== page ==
Another typical instance concerned a temporary resident of Wickenburg, Arizona, who had bought a mining claim a few miles from town. He sold at least $100,000 worth of stock in several villages along the Hudson, near West Point, and, in order to show his good faith, brought out a Pullman carload of selected stockholders to view the wonderful mine from which he was to make them fortunes. After showing the potential investors the mine, the stock was quickly sold and the men returned the east. The following day, Sheriff Hayden of Maricopa County appeared on the same ground with an attorney and formally sold, under a judgment of debt, all the property owned by the promoter or his company in that vicinity. Hayden afterward was filled with regret that he had permitted the attorney to delay him one day on the sale, or he would have been on the ground at the same time as the investors’ party.
The Great Diamond Swindle
A company with a capital of $10,000,000 was organized in San Francisco in 1872 for the exploitation of a diamond field somewhere north of Fort Defiance in Northeastern Arizona. The reputed discoveries of the field were two miners named Arnold and Slack, who exhibited in New York and San Francisco some magnificent rough diamonds and some very good rubies. The San Francisco company included a number of the wealthiest men of the city, with significant mining experience. They sent out some agents who returned with more diamonds, picked up from the surface of the ground. Just the location of the find was disputed; however, for it was told that locations made north of Fort Defiance were merely for the purpose of diverting attention when in reality, the field where the diamonds had come from was south of the Moqui villages.
The whole scheme was a fraud on a gigantic scale. It was uncovered by Clarence King, the noted western geologist, who first demonstrated that the diamonds were not of the same character, bearing characteristics both of the South African and Brazilian fields. King visited the Arizona field and confirmed his own belief that it had been salted with stones brought from abroad. It is probable that the two “discoverers” were merely tools of much more wealthy men, who expected not only to get back the gems that had been “planted,” but to sell stock to the unwary small investor. There was another fake diamond “discovery” down on the Gila, not far from Yuma, but this was on a much smaller scale and excitement died even more quickly.
(Editors note: The Great Diamond Hoax was exposed on November 26, 1872, when the San Francisco Evening Bulletin published Clarence King’s findings. William Ralston, who formed the New York Mining and Commercial Company to invest in the reported Diamond Mine, had given $600,000 to Arnold and Slack but was never able to recover it. Arnold reported lived his few remaining years in Kentucky, and Slack blew his money in New Mexico).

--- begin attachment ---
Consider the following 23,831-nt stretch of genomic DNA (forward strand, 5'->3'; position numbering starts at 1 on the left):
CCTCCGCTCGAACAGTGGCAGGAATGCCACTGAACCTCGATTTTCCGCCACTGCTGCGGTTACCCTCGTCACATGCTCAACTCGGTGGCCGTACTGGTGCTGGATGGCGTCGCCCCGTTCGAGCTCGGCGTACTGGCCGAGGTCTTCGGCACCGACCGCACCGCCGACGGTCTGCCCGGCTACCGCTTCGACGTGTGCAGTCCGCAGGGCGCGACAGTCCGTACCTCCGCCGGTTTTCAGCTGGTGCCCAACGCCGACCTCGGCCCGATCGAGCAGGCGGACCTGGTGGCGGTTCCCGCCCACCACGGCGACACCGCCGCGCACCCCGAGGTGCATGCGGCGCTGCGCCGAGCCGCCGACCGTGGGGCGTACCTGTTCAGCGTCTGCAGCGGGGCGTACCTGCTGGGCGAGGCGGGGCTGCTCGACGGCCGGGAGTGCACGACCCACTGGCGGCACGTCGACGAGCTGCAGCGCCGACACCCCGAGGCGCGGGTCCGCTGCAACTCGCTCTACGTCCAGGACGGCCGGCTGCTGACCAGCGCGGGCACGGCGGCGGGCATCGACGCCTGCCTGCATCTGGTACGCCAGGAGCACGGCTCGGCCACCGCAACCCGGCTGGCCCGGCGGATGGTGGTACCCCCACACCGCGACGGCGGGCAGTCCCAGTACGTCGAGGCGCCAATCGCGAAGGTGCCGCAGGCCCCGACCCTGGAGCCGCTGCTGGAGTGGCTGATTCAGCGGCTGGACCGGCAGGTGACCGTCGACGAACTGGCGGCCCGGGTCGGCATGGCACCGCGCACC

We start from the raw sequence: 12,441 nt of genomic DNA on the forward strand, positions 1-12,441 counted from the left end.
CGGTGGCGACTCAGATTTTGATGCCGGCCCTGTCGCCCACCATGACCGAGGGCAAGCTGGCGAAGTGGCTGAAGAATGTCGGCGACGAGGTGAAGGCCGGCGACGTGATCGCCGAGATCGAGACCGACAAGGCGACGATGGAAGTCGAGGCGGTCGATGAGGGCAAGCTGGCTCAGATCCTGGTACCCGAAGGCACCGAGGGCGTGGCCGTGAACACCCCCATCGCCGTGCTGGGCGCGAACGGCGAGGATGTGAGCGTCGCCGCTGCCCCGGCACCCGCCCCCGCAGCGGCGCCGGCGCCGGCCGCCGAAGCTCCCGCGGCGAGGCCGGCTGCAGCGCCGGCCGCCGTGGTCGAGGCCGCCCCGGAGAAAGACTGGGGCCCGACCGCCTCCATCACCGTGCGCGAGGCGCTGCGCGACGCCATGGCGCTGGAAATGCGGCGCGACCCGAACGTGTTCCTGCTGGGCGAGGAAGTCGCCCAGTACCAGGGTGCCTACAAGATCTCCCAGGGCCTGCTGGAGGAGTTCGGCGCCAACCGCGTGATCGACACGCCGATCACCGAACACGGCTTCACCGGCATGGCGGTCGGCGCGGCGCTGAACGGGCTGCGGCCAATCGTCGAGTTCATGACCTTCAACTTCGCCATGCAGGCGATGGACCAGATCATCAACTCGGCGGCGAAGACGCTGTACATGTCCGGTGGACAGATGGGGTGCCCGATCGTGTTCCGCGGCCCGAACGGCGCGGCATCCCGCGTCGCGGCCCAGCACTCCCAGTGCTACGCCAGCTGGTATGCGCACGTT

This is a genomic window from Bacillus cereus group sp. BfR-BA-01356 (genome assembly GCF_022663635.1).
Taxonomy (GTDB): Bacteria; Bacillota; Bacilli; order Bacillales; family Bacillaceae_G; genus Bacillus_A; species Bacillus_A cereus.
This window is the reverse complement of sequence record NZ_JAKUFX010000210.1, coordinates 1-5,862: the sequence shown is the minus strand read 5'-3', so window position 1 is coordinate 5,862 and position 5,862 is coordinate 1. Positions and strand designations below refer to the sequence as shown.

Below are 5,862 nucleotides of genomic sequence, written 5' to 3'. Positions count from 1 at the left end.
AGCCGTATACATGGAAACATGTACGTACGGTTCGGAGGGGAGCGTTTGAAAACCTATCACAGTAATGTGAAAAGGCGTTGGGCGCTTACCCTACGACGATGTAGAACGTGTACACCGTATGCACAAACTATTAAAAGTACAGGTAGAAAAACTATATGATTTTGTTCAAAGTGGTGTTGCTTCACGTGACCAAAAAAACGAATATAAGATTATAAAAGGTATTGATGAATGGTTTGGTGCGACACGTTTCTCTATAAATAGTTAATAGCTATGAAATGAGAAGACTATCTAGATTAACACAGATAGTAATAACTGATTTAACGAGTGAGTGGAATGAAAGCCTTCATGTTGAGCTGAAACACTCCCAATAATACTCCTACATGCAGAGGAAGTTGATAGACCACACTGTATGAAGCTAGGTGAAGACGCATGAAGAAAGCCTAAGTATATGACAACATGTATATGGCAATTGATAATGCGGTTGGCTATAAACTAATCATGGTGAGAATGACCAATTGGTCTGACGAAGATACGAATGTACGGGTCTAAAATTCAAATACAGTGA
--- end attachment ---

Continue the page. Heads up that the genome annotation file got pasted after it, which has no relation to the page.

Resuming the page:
A Basket Soon Emptied
One of the many short-lived boom camps of Arizona was Quijotoa, located 65 miles west of Tucson, by the side of a mountain shaped like a basket. The name came from the Papago word, “kiho,” meaning basket. The first mining locations were made early in 1879 at the bottom of the hill, renamed Ben Nevis by a man named Alexander McKay, one of the pioneers of the boom camp. On May 11, 1883, Charles Horn or Alexander McKay discovered rich croppings at the summit of the hill and then the excitement began. It was claimed that five tons of the ore gave a return of .$2,500 at the Benson smelter. Tunnels were started into the hillside to cut the ledge at depth but failed, for there was no ledge. In the language of a San Francisco mining man, the deposit was ”merely a scab on top of the mountain.”
McKay gave a bond on the property to the Flood-Fair-Mackey-0’Brien syndicate of San Francisco at a price of $150,000, but the option was not taken up at maturity. A half-dozen companies were formed in San Francisco, each with ten million dollars capitalization, for the working of the Quijotoa mines, and the news broadcasted that Arizona had found another Comstock Lode. As a result, thousands of men flocked in, despite warnings that the mines were only in the development stage. Around the original Logan townsite was four or five additions. In January 1884, at Quijotoa, were only a couple of tents, ten miles from water. Two months later, several thousand people had come and there were many marks of a permanent town, including a weekly newspaper, “The Prospector,” published by Harry Brook. The time the boom broke is indicated best by the fact that the printing office was moved to Tucson in the fall of 1884. Soon thereafter, J. G. Hilzinger of Tucson bought the mines, a mill that had been moved over from Harshaw, and all the other property of the principal corporation for $3,000.
Notes and Author: This article is primarily a tale told by James Harvey McClintock between the years of 1913 and 1916 when he published a three-volume history of Arizona called Arizona: The Youngest State. However, the article that appears here is far from verbatim. While the story remains essentially the same as originally published, heavy editing has occurred for spelling and grammar corrections, revisions for the modern reader, and updates to this historic tale. McClintock began his career working at the Salt River Herald (later known as the Arizona Republic). He later earned a teaching certificate, served as Theodore Roosevelt’s right-hand-man in the Rough Riders, and become an Arizona State Representative. He died in California on May 10, 1934, at the age of 70.
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